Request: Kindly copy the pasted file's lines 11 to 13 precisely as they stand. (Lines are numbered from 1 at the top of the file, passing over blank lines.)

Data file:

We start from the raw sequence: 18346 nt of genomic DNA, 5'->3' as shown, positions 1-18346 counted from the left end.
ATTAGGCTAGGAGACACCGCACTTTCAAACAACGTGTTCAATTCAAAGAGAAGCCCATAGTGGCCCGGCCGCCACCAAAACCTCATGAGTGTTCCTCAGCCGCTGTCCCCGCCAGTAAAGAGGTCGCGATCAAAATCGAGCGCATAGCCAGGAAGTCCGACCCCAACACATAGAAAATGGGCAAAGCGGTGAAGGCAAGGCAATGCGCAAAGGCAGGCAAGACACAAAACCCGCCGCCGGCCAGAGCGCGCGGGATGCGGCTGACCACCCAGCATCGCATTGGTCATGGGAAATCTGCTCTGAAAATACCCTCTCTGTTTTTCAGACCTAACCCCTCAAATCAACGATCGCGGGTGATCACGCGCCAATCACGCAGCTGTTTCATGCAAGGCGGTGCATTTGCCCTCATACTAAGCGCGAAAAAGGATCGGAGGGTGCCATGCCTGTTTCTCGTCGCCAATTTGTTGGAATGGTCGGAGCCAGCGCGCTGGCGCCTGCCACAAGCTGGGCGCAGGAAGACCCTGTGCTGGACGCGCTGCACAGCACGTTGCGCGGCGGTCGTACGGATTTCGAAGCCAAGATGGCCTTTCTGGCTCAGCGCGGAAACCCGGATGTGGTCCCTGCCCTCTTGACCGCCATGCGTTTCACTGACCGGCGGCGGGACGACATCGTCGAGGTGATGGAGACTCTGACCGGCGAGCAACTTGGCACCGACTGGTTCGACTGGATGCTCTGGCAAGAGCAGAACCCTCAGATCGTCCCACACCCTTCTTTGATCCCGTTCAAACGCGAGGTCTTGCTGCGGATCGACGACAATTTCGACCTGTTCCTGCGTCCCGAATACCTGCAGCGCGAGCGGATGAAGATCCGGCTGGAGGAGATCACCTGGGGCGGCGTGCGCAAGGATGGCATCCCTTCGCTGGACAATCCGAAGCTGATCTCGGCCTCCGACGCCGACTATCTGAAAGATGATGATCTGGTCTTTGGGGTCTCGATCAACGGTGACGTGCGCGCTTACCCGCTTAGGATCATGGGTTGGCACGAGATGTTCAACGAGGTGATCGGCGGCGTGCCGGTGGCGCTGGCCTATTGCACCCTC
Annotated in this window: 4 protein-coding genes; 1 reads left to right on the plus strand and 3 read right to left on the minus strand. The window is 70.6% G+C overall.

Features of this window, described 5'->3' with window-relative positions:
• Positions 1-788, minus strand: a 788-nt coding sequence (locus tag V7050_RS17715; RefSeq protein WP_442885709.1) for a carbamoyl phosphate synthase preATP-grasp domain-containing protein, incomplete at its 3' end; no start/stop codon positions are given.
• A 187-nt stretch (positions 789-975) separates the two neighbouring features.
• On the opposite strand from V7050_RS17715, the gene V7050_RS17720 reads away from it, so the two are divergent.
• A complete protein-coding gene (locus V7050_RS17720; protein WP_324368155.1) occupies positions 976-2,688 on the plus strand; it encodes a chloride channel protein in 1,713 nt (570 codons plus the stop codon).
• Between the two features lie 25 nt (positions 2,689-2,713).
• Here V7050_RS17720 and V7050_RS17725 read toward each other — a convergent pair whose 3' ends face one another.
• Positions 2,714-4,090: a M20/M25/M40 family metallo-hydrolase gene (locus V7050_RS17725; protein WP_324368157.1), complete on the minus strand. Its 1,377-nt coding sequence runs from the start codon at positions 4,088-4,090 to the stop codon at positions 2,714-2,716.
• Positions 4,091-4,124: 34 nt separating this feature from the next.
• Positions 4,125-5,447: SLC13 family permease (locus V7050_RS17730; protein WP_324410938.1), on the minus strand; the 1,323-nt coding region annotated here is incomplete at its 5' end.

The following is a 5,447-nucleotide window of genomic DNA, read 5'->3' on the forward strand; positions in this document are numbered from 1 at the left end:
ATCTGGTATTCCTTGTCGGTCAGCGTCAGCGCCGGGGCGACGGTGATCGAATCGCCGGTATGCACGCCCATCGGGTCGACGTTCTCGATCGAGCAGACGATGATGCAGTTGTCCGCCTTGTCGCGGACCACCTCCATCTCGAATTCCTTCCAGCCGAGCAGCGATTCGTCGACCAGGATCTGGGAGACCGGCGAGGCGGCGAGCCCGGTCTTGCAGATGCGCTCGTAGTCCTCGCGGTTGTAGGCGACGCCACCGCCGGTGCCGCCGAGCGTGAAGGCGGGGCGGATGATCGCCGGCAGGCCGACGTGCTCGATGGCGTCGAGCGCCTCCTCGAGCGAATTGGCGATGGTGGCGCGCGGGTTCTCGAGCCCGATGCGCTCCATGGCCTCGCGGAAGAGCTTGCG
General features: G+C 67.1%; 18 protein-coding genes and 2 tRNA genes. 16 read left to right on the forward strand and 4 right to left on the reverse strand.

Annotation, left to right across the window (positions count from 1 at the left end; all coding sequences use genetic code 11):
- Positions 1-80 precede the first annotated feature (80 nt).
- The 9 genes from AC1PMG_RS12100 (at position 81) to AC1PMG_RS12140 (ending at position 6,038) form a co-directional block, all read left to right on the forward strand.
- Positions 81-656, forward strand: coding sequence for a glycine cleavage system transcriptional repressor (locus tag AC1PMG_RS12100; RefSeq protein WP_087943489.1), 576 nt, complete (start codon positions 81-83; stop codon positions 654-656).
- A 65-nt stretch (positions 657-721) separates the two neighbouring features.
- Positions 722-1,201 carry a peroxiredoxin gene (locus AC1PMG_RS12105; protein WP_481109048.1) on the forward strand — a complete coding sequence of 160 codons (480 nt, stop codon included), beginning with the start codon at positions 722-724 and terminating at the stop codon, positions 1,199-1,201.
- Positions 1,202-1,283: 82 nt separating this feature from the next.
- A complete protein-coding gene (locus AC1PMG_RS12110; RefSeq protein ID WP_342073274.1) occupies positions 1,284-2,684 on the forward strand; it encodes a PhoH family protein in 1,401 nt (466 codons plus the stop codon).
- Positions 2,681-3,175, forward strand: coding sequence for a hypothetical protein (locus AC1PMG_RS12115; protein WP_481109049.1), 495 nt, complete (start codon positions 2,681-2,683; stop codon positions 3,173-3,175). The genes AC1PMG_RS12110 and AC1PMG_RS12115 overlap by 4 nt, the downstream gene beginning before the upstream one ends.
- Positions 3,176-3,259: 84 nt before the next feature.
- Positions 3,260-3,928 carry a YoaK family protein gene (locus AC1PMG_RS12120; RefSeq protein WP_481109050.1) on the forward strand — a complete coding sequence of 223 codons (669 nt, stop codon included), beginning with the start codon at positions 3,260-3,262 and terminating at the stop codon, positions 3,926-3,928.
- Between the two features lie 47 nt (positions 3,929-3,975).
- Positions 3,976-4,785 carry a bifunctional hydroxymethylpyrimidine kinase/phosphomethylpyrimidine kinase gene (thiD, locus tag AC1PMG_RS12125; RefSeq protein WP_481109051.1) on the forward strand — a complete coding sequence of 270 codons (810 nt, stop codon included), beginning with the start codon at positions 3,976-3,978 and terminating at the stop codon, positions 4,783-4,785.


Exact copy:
• Positions 2,714-4,090: a M20/M25/M40 family metallo-hydrolase gene (locus V7050_RS17725; protein WP_324368157.1), complete on the minus strand. Its 1,377-nt coding sequence runs from the start codon at positions 4,088-4,090 to the stop codon at positions 2,714-2,716.
• Positions 4,091-4,124: 34 nt separating this feature from the next.
• Positions 4,125-5,447: SLC13 family permease (locus V7050_RS17730; protein WP_324410938.1), on the minus strand; the 1,323-nt coding region annotated here is incomplete at its 5' end.